Nanoscience, Vol. 1, Issue 1, Sep  2018, Pages 26-39; DOI: 10.31058/j.nano.2018.11003 10.31058/j.nano.2018.11003

The Information Modeling of Optical Objects in the Nanoscience

Nanoscience, Vol. 1, Issue 1, Sep  2018, Pages 26-39.

DOI: 10.31058/j.nano.2018.11003

Nikolay Serov 1*

1 Rozhdestvenskiy Optical Society, Birzhevaya Linia, St. Petersburg, Russia

Received: 30 November 2017; Accepted: 20 December 2017; Published: 26 January 2018

Download PDF | Views 399 | Download 239

Abstract

This paper presents the basic ideas and concepts for the development of information models of optical objects in the nanoscience. Quantitative ratios among regularities in trigonometric spectral analysis as a possible connection between the projection of natural (point-source) radiator and absorbing atomic section are shown. This approach has been applied to the correlation between these patterns and atomic spectroscopy (specifically, terms and ionization potentials of neutral atoms with s and p shells. This has made it possible to build information models of radiation and atomic absorption on certain principles of field continuum quantization. The paper analyzes the possibilities and limitations of the information method of calculating the singlet odd electronic states of the diatomic homonuclear molecule from their dependence on the quasi-adiabatic ionization potential and on the quantum numbers of the atoms forming the molecule.

Keywords

Information Models of Radiation and Absorption, Optical Octaves, Trigonometric Projections, Continuum Quantization, atomic and Molecular Terms.

Copyright

© 2017 by the authors. Licensee International Technology and Science Press Limited. This article is an open access article distributed under the terms and conditions of the Creative Commons Attribution (CC BY) License, which permits unrestricted use, distribution, and reproduction in any medium, provided the original work is properly cited.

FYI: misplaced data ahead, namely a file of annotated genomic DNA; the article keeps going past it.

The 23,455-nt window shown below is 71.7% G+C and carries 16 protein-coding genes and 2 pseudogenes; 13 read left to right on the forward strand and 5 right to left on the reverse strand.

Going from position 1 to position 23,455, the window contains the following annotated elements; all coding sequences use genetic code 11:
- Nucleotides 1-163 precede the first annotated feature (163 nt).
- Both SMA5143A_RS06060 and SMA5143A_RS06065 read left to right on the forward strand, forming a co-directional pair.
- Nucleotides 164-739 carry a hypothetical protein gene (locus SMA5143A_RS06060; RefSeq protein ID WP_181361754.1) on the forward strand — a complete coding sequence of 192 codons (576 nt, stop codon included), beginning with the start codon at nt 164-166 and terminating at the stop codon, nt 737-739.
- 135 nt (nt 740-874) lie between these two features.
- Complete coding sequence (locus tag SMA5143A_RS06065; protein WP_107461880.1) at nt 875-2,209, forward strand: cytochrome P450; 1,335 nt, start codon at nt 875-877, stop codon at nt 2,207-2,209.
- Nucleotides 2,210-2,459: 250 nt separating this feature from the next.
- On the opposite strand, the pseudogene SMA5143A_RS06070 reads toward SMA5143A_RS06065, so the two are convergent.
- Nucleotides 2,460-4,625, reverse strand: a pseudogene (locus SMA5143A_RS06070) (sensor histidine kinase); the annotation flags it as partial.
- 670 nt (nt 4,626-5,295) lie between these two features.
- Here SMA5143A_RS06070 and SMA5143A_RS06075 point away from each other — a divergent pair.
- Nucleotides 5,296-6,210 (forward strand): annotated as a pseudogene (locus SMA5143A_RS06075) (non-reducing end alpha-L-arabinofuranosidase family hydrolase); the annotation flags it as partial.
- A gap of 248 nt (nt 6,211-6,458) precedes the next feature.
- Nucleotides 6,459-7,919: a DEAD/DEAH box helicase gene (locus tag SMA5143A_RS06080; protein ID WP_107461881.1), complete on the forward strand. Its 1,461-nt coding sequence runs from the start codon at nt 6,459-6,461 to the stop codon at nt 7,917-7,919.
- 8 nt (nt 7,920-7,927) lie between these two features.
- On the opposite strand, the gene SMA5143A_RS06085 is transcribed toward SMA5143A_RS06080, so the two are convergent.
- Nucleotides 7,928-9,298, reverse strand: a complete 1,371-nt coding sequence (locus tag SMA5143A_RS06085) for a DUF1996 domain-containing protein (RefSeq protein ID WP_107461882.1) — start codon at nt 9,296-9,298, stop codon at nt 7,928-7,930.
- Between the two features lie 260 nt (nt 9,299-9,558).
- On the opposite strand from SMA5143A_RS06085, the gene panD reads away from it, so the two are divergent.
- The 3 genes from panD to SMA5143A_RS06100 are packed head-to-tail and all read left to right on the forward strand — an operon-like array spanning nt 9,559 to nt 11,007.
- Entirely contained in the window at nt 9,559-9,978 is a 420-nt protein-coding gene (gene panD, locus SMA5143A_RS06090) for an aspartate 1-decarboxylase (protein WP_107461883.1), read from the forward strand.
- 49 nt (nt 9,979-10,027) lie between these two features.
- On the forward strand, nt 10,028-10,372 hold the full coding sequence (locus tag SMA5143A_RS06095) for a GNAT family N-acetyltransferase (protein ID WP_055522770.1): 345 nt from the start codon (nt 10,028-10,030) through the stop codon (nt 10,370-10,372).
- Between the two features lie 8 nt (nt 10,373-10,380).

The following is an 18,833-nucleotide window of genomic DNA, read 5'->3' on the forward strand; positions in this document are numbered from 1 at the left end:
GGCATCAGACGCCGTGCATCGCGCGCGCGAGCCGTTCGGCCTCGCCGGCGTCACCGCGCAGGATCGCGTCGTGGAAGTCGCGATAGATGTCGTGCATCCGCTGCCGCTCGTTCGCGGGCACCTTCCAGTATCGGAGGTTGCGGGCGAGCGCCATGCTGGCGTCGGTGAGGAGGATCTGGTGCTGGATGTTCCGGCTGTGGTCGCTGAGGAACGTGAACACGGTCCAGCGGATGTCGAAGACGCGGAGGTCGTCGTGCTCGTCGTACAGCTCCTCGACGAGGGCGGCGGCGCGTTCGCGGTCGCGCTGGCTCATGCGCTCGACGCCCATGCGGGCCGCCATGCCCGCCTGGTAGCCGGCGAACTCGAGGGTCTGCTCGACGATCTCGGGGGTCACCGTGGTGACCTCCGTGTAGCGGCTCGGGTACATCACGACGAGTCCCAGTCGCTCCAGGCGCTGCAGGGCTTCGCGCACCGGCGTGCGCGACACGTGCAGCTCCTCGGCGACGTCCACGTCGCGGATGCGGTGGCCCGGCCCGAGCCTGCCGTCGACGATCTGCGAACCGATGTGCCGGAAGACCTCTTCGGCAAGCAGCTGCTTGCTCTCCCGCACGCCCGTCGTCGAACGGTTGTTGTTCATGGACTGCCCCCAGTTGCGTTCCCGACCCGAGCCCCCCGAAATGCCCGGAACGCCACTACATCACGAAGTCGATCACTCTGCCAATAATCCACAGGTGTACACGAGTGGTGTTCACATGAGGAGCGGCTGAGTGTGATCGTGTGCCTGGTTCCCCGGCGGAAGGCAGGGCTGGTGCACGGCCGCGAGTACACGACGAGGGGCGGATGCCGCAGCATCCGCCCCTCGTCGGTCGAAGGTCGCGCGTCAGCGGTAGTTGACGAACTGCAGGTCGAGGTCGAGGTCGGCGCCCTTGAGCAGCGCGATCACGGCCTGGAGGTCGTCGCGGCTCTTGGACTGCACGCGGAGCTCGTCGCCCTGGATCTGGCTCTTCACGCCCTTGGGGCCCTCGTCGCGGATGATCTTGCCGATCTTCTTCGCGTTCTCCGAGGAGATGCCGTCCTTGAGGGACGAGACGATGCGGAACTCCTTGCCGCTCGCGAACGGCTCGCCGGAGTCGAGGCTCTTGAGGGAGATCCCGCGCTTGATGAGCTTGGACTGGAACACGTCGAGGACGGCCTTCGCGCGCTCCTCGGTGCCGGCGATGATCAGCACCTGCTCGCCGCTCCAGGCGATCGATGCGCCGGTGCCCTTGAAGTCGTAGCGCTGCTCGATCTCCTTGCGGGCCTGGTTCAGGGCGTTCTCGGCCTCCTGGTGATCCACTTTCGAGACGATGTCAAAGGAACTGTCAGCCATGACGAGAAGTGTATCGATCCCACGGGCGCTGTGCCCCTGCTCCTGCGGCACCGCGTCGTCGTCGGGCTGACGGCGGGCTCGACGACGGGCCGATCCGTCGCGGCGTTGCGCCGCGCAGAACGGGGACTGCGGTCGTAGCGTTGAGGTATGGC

References

[1] Klyshko. D.N. Quantum optics: Quantum, classical, and metaphysical aspects, Usp. Fiz. Nauk. 1994. Vol. 164. No. 11. p. 1187-1214.
[2] Schmidt W. Optical Spectroscopy in Chemistry and Life Sciences, Weinheim: WILEY-VCH Verlag GmbH & Co. 2005. 368 p. ISBN: 978-3-527-29911-9.
[3] Serov N.V. An information model of light quantization. Automatic Documentation and Mathematical Linguistics. 2016.Vol.50 No.3. p. 91-103. DOI 10.3103/S0005105516030055. Available online: URL http://link.springer.com/article/10.3103/S0005105516030055 (accessed on 17.10.2017).
[4] Serov N.V. The Ontology of Dimensionality for Anthropological Database Modeling. Ibid. 2010. Vol.44. No.1. p. 1-14. URL www.springerlink.com/index/UH7T22852632216N.pdf (accessed on 17.10.2017).
[5] International Lighting Vocabulary. Publication CIE. 017.4-1987. 379 p ISBN 978 3 900734 07 7. Available online: URL http://www.cie.co.at (accessed on 17.10.2017).
[6] Elyashevich, M.A. Atomic and Molecular Spectroscopy. Moscow: Editorial URSS, 2001. 896 p. ISBN: 5-8360-0177-4.
[7] Serov N.V. Correlation between the terms of the hydrogen atom and those of the hydrogen molecule. Optics and spectroscopy. 1984. Vol. 56. No. 3.p. 247-250.
[8] Sansonetti J.E., Martin W.S. Handbook of basic atomic spectroscopic data. J. Phys. Chem. Ref. Data. NIST. 2005. V.34. No.4. p.1559-2259. DOI: 1063/1.1800011.
[9] Liao, C.T.; Sandhu, A. XUV Transient Absorption Spectroscopy: Probing Laser-Perturbed Dipole Polarization in Single Atom, Macroscopic, and Molecular Regimes. Photonics 2017, V.4. No.1. p. 17-30. DOI: 10.3390/photonics4010017 (accessed on 17.10.2017).
[10] Constants of diatomic molecules: NIST Standard Reference Data. 2008. Available online: URL: http//physics.nist.gov/PhysRe/Data (accessed on 17.10.2017).

Related Articles